Jack-o’-lantern is a squash of all trades


When you take your kids on their favorite trick-or-treating routes, you just know which homes are inviting you to their candy orgy and which ones have opted out of the pagan tradition. The glowing jack-o’-lanterns with the gallery of carved-out faces from grumpy and goofy to happy and hung-over gourds barfing up their own seeds have become the welcoming symbols of Halloween.

“Halloween” translates to “All Hallows Eve,” a twisted version of “All Hollows Day,” the Catholic Church’s observance honoring dead saints.

The history of Halloween dates back to the fifth century B.C. in Ireland when the Celts observed their new year on Oct. 31. Folklore has it that on that day, they believed spirits of those who died the previous year would come back to Earth in search of a living body to possess. The Celts would snuff out all their household fires, carve out turnips or gourds, and place a piece of burning coal inside. These glowing jack-o’-lanterns were set on porches to ward off evil spirits and embrace deceased loved ones.

Irish immigrants escaping the potato famine that ravaged their country transported the concept of Halloween to America in the 1840s. They also brought along an apocryphal story about a prankster named Jack who tricked Satan into climbing into a tree hollow shaped like a cross. When Jack died, he was denied access to heaven since he was a trickster, and of course, he was barred from hell, too. Caught in the black abyss, the devil gave Jack an ember placed inside a hollowed-out turnip, an ancient flashlight so he could see his way through the darkness. When Halloween made its way to America, the plentiful pumpkin replaced the turnip for creating jack-o’-lanterns.

‘Ye ol’ pumpkin patch

Pumpkins have been grown in America for more than 5,000 years, and North American Indians ate pumpkin flesh even before the Pilgrims, calling their precious staple “isquotm squash.” They used the seeds for medicinal and cosmetic purposes, including a treatment for snake bites and freckle removal, and even utilized the skins by drying them out and weaving them into mats.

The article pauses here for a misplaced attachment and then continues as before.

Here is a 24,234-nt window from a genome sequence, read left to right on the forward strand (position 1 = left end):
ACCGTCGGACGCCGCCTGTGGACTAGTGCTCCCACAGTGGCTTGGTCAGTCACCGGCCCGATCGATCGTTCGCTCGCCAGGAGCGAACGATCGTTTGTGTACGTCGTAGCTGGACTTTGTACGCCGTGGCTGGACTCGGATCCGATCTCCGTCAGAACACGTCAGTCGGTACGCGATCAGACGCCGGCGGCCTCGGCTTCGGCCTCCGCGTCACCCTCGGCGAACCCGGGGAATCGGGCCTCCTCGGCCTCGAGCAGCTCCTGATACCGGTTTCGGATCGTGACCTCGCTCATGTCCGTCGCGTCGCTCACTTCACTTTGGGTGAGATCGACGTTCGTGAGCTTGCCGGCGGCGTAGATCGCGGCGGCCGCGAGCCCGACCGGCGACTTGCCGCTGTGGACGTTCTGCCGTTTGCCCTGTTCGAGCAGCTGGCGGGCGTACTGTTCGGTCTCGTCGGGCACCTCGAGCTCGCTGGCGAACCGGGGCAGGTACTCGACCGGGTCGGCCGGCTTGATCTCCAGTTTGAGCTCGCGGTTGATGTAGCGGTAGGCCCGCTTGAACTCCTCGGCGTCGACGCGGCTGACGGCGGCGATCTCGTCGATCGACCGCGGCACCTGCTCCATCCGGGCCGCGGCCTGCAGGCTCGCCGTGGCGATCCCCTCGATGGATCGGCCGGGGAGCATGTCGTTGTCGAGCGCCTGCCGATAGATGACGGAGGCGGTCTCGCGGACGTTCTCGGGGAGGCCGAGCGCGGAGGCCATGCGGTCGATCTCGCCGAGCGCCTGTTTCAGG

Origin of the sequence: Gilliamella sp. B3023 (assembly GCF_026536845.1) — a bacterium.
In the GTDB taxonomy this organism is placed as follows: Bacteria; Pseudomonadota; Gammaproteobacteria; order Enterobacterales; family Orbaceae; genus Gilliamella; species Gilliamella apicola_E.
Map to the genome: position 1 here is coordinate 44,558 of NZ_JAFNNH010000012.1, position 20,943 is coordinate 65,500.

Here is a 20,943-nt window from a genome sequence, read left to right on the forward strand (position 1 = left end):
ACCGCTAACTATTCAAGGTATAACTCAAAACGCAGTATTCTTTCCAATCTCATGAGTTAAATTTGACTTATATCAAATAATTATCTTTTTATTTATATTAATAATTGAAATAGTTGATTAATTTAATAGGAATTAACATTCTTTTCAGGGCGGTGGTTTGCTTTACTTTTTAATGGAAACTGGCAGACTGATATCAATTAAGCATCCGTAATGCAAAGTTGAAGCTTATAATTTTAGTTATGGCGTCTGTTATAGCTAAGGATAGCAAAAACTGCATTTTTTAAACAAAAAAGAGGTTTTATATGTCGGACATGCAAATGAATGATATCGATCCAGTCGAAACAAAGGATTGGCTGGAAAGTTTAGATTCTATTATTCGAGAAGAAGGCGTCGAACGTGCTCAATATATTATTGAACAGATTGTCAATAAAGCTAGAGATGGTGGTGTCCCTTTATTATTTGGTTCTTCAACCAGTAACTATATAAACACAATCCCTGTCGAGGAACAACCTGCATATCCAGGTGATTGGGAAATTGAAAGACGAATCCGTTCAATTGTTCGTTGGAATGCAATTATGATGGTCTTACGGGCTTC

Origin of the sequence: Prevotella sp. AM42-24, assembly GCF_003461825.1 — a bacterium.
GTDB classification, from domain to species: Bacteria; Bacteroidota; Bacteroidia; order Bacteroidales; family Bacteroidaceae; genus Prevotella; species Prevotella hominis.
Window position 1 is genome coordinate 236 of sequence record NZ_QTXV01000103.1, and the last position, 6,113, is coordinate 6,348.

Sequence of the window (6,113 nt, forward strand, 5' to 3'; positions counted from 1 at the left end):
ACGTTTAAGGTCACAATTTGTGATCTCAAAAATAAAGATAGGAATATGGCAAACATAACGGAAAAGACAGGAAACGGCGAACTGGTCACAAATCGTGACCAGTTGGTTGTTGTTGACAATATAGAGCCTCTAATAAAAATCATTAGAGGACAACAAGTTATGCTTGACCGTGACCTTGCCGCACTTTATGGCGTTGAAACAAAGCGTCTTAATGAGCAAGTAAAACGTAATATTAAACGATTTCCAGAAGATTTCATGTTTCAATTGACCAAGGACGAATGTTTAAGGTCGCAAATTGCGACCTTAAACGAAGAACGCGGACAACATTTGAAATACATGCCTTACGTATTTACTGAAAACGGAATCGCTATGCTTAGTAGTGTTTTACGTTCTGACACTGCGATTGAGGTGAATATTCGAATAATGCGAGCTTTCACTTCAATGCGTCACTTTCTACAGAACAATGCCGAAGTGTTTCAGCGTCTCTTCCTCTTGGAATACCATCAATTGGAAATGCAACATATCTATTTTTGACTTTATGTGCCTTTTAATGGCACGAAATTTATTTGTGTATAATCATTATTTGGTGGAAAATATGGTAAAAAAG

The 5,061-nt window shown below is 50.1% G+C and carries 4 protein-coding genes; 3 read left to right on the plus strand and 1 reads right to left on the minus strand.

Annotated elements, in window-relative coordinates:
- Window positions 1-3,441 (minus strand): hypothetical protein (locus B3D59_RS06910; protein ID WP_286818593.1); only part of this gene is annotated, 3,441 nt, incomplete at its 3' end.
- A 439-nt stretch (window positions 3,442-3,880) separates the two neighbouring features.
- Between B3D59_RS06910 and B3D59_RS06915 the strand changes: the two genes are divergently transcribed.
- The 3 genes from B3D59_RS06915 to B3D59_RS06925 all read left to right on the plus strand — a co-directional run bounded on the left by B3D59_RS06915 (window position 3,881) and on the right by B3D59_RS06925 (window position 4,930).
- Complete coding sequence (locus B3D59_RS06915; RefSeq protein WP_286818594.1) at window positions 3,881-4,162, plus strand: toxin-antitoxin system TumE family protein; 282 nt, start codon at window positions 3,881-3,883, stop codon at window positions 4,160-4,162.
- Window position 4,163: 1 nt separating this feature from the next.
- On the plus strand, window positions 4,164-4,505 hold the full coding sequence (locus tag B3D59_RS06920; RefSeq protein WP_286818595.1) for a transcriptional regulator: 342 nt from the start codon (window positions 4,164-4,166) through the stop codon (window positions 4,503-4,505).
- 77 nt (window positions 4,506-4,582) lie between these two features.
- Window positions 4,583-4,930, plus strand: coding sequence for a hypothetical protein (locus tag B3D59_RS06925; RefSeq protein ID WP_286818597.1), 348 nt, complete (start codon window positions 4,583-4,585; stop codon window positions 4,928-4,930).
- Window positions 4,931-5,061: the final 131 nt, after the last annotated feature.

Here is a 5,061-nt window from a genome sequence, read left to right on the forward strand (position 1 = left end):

The first pumpkin pie was created by the colonists, who lopped off the top of the pumpkin, scooped out the seeds, filled the squash with milk, spices and honey and roasted it in a dying fire pit.

Pumpkins can be baked, mashed, boiled, grilled, made into hot or chilled soups, incorporated into bread puddings, sweet pecan breads and savory risottos or used to make an autumnal martini or wine.

The flesh of this fruit, although 90 percent water, is a good fiber source loaded with potassium and vitamins A and B, as well as a triple dose of heart-healthy carotenoids (beta-carotene, alpha-carotene and lutein) also found to have anti-carcinogen and anti-aging properties. The seeds are packed with iron, zinc, calcium and magnesium while the flowers are edible, too.

Toasted Pecan Pumpkin Risotto

  • 1 cup Arborio rice
  • 1 tablespoon olive oil
  • 1/2 cup dry white wine
  • 4-5 cups hot chicken or vegetable stock
  • 1 small, sweet onion, chopped
  • 1 small yellow pepper, diced
  • 8 ounces of pumpkin puree
  • 8 ounces of toasted pecan pieces
  • 1 -2 tablespoons maple syrup
  • 1 teaspoon of cumin
  • 1/2 teaspoon of nutmeg
  • Black pepper to taste

Heat the olive oil in a heavy skillet and saute the onions and peppers until tender. Add the rice, coating the grains with the oil. Stir in the wine over medium heat until absorbed. Cook for 20 minutes, adding the seasonings, pumpkin puree and remaining liquid a cup at a time. Remove from heat. Garnish with the toasted pecan pieces and drizzle with the maple syrup.